Virginia's Chesapeake Bank has joined The Clearing House's Real-Time Payments (RTP) network, showing that smaller community banks have joined the new trend of enabling instantaneous payments and receipts for customers, a press release said. The move will also allow the bank to access advanced messaging capabilities.
DJ Seeterlin, chief information officer at Chesapeake Bank, said the new partnership would be a boon for customers looking for “new functionality” in their banking.
“Our customers need financial technology tools that align with their personal and business needs. Supporting real-time payments through the RTP network is an important step for us," Seeterlin said in a statement. "We are proud to be an early adopter of the RTP network, which demonstrates our commitment to be at the forefront of technology and payments and allows Chesapeake Bank to continue to meet our customers’ needs now and in the future."
The Clearing House's RTP network is available for any federally insured U.S. banks or financial institutions (FIs) to use, and many institutions utilize it to implement new digital banking strategies to enable faster payments to customers. Settlements can be handled instantly and cash withdrawals can also become much easier when using the program, according to the press release.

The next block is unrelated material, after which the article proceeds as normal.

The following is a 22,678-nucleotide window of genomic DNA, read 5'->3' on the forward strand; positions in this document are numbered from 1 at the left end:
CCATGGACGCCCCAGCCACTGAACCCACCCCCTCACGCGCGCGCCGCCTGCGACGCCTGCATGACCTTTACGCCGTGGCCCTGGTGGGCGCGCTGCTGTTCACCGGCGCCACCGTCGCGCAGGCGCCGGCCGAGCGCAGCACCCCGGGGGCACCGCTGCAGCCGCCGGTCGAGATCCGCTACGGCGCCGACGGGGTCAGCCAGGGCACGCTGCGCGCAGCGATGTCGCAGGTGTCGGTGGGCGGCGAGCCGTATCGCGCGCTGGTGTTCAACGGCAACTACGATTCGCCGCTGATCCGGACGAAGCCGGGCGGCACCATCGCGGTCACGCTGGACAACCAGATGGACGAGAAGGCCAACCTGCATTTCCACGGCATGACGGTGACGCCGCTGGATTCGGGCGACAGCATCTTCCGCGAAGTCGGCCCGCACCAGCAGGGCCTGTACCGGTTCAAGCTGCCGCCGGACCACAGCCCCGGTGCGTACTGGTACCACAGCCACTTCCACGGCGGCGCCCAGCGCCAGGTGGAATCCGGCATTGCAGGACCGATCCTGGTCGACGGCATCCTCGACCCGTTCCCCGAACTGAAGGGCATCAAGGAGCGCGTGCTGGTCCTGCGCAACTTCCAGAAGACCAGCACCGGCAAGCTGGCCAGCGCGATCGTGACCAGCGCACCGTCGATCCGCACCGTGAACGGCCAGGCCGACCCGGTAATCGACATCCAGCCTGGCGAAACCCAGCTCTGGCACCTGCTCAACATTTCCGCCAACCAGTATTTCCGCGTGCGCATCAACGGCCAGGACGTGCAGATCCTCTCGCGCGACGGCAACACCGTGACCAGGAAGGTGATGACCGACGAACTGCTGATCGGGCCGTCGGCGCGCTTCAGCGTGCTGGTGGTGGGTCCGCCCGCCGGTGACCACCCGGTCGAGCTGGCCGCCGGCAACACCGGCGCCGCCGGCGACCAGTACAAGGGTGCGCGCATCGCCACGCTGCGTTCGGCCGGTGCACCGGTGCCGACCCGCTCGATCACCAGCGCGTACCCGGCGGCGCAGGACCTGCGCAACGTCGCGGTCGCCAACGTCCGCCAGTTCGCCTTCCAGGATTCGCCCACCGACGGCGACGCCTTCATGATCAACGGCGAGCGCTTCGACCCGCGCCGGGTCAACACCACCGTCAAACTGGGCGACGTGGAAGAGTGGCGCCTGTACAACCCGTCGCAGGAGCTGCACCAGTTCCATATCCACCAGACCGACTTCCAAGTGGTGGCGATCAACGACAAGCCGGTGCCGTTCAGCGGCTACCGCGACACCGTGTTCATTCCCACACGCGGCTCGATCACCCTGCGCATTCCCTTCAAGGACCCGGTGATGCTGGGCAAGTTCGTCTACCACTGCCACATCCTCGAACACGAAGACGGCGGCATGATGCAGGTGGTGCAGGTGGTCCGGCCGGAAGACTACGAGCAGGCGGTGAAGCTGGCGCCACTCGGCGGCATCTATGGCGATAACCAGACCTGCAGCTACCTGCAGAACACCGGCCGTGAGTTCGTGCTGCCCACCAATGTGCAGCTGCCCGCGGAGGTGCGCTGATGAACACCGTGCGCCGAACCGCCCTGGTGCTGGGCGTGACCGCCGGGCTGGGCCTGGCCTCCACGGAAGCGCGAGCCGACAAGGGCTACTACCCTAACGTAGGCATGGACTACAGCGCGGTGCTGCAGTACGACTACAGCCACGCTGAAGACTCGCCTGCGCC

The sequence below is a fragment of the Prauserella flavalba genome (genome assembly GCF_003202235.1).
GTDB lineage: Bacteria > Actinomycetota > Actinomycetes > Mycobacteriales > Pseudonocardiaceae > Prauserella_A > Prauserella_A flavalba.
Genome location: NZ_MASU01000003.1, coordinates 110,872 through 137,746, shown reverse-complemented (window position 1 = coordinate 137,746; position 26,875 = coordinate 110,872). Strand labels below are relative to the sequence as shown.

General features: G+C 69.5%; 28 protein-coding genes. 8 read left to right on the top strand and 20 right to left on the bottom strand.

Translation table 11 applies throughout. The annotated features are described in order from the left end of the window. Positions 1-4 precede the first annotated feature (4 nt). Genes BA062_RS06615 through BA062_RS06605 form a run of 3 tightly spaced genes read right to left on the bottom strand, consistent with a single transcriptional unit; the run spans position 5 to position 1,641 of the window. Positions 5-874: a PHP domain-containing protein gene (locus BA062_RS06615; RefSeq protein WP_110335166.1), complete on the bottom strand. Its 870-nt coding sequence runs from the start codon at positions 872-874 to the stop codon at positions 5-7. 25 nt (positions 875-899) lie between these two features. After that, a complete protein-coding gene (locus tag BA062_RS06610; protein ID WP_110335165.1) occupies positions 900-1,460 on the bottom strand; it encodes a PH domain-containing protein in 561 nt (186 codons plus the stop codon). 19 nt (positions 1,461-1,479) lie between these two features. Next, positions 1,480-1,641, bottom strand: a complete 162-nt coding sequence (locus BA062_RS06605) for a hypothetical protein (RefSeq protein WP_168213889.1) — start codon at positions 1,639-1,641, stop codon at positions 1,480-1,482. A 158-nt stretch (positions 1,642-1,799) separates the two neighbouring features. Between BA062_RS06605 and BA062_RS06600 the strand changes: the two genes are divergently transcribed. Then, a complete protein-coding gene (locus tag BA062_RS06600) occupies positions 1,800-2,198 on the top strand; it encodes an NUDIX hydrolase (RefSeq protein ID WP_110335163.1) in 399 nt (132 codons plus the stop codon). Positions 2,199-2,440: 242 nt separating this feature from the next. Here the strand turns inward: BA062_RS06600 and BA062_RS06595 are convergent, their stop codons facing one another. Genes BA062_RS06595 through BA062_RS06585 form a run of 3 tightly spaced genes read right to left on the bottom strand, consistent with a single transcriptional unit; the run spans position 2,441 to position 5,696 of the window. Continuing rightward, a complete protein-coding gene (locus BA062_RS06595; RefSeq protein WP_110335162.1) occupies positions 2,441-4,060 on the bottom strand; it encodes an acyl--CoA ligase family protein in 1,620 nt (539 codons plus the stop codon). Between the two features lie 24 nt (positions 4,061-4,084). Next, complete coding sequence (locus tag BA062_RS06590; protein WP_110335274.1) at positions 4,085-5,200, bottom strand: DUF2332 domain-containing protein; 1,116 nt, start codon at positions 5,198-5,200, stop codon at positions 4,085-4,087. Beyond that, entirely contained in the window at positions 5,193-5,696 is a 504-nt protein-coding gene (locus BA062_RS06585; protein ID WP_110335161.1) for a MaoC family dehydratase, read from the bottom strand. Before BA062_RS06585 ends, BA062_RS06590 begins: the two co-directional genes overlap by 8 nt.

The implementation of the RTP network has come amid the challenges of introducing new payment methods, as PYMNTS has reported. Many people are hesitant to use unfamiliar payment methods and are waiting to make sure they'll be accepted at the places where they shop before getting on board.
According to Steve Ledford, Clearing House's senior vice president of product strategy and development, particular focus was given to how smaller banks like Chesapeake would access the RTP network. As there are over 11,000 FIs in the U.S., many of them smaller or mid-sized, there are many different ways to connect, Ledford told PYMNTS in a recent interview. He said Clearing House had tried to attract a broad audience of banks to use its network.